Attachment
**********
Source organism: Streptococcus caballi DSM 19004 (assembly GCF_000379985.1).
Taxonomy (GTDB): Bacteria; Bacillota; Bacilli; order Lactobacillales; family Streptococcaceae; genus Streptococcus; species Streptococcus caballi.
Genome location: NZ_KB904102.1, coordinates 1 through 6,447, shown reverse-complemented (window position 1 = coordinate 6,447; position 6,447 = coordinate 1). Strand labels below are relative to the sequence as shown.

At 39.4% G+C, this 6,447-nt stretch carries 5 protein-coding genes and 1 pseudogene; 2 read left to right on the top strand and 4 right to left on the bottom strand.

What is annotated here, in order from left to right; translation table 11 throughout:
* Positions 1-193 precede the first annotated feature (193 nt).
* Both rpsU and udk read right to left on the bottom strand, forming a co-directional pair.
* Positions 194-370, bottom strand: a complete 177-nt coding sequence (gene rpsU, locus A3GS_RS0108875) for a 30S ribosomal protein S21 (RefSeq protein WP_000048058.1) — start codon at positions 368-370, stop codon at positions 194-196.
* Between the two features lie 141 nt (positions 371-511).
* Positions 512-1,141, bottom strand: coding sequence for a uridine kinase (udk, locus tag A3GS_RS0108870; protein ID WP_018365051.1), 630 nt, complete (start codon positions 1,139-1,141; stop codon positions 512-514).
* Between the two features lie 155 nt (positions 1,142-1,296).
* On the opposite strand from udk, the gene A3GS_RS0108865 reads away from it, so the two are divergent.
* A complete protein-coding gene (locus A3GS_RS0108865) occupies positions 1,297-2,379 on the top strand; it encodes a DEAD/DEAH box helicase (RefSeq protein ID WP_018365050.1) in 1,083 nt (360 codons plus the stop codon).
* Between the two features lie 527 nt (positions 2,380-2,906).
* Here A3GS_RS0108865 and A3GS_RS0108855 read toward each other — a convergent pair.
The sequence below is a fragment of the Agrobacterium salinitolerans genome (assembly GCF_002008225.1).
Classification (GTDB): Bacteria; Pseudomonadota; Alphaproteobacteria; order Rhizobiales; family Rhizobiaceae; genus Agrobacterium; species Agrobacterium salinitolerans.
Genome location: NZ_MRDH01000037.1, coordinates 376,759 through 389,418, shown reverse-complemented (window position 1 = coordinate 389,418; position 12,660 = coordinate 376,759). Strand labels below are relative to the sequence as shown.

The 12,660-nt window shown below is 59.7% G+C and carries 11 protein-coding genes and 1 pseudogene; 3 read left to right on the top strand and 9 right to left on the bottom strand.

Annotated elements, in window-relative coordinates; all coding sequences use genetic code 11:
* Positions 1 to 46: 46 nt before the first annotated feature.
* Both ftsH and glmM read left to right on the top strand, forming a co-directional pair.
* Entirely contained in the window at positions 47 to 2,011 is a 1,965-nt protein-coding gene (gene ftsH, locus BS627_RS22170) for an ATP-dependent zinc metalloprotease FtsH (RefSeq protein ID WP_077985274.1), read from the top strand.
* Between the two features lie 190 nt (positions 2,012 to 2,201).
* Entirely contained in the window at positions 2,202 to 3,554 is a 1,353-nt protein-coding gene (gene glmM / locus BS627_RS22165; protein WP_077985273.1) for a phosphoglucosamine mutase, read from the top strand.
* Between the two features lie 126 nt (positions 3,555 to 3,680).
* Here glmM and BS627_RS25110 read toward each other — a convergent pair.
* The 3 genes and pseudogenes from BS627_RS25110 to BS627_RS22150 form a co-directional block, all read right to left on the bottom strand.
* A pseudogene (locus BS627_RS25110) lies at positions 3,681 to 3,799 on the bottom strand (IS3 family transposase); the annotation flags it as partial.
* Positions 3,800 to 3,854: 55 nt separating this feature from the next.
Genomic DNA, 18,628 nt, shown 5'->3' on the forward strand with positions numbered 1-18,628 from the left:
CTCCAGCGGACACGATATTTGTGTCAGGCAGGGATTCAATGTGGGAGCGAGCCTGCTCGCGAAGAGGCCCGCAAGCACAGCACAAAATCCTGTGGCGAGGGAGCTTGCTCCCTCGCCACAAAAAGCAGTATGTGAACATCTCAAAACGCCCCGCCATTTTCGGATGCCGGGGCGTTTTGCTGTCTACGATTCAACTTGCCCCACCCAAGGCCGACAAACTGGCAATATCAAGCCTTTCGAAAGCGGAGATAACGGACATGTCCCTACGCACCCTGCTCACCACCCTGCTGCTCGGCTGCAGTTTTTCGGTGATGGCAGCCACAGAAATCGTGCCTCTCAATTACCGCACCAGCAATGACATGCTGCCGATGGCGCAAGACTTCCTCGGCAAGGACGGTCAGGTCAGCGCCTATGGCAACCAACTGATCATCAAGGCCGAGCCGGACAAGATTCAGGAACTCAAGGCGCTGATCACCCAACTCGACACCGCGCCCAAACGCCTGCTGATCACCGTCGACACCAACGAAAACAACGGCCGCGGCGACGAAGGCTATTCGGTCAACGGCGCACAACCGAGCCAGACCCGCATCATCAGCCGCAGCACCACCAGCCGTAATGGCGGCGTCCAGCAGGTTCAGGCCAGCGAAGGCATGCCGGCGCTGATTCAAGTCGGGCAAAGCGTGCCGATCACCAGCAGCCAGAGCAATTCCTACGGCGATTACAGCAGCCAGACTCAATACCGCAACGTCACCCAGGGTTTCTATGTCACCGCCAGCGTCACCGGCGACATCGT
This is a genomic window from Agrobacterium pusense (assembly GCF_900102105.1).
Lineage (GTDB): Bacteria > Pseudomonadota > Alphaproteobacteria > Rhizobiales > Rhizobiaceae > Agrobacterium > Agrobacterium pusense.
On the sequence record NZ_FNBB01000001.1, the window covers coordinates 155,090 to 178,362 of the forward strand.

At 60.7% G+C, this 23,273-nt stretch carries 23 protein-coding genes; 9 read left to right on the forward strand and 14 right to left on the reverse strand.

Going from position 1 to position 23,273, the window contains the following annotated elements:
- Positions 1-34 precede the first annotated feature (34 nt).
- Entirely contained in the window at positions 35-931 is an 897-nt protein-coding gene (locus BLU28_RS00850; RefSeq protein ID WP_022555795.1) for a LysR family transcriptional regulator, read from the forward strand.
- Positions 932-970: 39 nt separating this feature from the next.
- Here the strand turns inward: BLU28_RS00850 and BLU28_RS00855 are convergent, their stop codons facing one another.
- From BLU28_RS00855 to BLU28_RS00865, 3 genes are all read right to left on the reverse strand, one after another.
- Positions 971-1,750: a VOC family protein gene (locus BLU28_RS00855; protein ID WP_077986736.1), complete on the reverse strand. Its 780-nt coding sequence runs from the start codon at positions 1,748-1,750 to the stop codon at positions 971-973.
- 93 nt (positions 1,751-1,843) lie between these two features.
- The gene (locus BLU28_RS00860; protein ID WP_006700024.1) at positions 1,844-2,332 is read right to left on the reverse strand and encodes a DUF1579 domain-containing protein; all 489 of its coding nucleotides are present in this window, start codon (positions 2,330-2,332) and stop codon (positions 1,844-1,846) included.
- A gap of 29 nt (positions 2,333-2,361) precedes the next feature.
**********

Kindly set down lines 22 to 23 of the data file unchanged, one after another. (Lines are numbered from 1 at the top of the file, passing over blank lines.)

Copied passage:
* Both ftsH and glmM read left to right on the top strand, forming a co-directional pair.
* Entirely contained in the window at positions 47 to 2,011 is a 1,965-nt protein-coding gene (gene ftsH, locus BS627_RS22170) for an ATP-dependent zinc metalloprotease FtsH (RefSeq protein ID WP_077985274.1), read from the top strand.